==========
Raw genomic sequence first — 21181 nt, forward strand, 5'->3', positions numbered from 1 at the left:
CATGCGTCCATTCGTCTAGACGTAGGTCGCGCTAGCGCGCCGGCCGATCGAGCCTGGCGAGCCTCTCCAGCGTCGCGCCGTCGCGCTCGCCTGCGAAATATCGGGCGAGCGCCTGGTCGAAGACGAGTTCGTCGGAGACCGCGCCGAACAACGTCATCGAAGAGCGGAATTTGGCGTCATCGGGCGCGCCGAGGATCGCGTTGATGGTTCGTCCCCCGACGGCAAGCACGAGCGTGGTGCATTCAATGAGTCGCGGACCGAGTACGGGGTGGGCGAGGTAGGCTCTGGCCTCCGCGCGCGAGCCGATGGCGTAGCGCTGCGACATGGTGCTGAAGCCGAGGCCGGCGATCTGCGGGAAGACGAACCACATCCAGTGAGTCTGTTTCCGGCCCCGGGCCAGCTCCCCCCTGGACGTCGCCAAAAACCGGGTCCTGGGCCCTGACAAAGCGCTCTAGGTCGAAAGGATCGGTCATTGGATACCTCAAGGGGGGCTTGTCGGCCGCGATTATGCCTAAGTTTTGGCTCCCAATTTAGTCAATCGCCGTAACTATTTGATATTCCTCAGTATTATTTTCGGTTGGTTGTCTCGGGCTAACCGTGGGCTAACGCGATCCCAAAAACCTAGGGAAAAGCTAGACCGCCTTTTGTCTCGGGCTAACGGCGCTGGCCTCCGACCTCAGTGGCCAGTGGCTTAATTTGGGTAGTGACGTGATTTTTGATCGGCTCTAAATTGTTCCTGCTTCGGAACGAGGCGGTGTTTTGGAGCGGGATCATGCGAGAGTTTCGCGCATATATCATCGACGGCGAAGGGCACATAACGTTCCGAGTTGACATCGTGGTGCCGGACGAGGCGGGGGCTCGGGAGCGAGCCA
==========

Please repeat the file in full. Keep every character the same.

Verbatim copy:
Raw genomic sequence first — 21181 nt, forward strand, 5'->3', positions numbered from 1 at the left:
CATGCGTCCATTCGTCTAGACGTAGGTCGCGCTAGCGCGCCGGCCGATCGAGCCTGGCGAGCCTCTCCAGCGTCGCGCCGTCGCGCTCGCCTGCGAAATATCGGGCGAGCGCCTGGTCGAAGACGAGTTCGTCGGAGACCGCGCCGAACAACGTCATCGAAGAGCGGAATTTGGCGTCATCGGGCGCGCCGAGGATCGCGTTGATGGTTCGTCCCCCGACGGCAAGCACGAGCGTGGTGCATTCAATGAGTCGCGGACCGAGTACGGGGTGGGCGAGGTAGGCTCTGGCCTCCGCGCGCGAGCCGATGGCGTAGCGCTGCGACATGGTGCTGAAGCCGAGGCCGGCGATCTGCGGGAAGACGAACCACATCCAGTGAGTCTGTTTCCGGCCCCGGGCCAGCTCCCCCCTGGACGTCGCCAAAAACCGGGTCCTGGGCCCTGACAAAGCGCTCTAGGTCGAAAGGATCGGTCATTGGATACCTCAAGGGGGGCTTGTCGGCCGCGATTATGCCTAAGTTTTGGCTCCCAATTTAGTCAATCGCCGTAACTATTTGATATTCCTCAGTATTATTTTCGGTTGGTTGTCTCGGGCTAACCGTGGGCTAACGCGATCCCAAAAACCTAGGGAAAAGCTAGACCGCCTTTTGTCTCGGGCTAACGGCGCTGGCCTCCGACCTCAGTGGCCAGTGGCTTAATTTGGGTAGTGACGTGATTTTTGATCGGCTCTAAATTGTTCCTGCTTCGGAACGAGGCGGTGTTTTGGAGCGGGATCATGCGAGAGTTTCGCGCATATATCATCGACGGCGAAGGGCACATAACGTTCCGAGTTGACATCGTGGTGCCGGACGAGGCGGGGGCTCGGGAGCGAGCCA